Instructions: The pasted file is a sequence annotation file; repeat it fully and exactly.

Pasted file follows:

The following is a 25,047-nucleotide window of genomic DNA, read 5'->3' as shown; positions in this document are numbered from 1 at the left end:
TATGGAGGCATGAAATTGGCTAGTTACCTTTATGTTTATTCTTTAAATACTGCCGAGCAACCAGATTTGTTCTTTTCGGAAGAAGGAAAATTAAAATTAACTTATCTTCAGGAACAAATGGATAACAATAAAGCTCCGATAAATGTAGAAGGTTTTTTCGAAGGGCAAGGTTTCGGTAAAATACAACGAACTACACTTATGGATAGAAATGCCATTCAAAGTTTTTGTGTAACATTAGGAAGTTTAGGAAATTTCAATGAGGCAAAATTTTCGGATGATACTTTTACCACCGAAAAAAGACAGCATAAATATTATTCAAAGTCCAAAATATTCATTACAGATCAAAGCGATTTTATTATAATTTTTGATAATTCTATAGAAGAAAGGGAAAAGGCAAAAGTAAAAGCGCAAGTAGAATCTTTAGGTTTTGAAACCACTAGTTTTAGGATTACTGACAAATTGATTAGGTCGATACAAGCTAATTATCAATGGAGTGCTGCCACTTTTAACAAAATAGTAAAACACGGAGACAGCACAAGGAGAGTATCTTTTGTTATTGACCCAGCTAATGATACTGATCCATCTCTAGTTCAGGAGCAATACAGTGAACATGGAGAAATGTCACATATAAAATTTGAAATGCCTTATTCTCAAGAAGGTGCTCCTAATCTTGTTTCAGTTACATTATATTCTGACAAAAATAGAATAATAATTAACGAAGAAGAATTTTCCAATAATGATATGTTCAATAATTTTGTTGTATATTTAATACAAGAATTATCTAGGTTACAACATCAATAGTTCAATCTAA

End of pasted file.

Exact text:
The following is a 25,047-nucleotide window of genomic DNA, read 5'->3' as shown; positions in this document are numbered from 1 at the left end:
TATGGAGGCATGAAATTGGCTAGTTACCTTTATGTTTATTCTTTAAATACTGCCGAGCAACCAGATTTGTTCTTTTCGGAAGAAGGAAAATTAAAATTAACTTATCTTCAGGAACAAATGGATAACAATAAAGCTCCGATAAATGTAGAAGGTTTTTTCGAAGGGCAAGGTTTCGGTAAAATACAACGAACTACACTTATGGATAGAAATGCCATTCAAAGTTTTTGTGTAACATTAGGAAGTTTAGGAAATTTCAATGAGGCAAAATTTTCGGATGATACTTTTACCACCGAAAAAAGACAGCATAAATATTATTCAAAGTCCAAAATATTCATTACAGATCAAAGCGATTTTATTATAATTTTTGATAATTCTATAGAAGAAAGGGAAAAGGCAAAAGTAAAAGCGCAAGTAGAATCTTTAGGTTTTGAAACCACTAGTTTTAGGATTACTGACAAATTGATTAGGTCGATACAAGCTAATTATCAATGGAGTGCTGCCACTTTTAACAAAATAGTAAAACACGGAGACAGCACAAGGAGAGTATCTTTTGTTATTGACCCAGCTAATGATACTGATCCATCTCTAGTTCAGGAGCAATACAGTGAACATGGAGAAATGTCACATATAAAATTTGAAATGCCTTATTCTCAAGAAGGTGCTCCTAATCTTGTTTCAGTTACATTATATTCTGACAAAAATAGAATAATAATTAACGAAGAAGAATTTTCCAATAATGATATGTTCAATAATTTTGTTGTATATTTAATACAAGAATTATCTAGGTTACAACATCAATAGTTCAATCTAA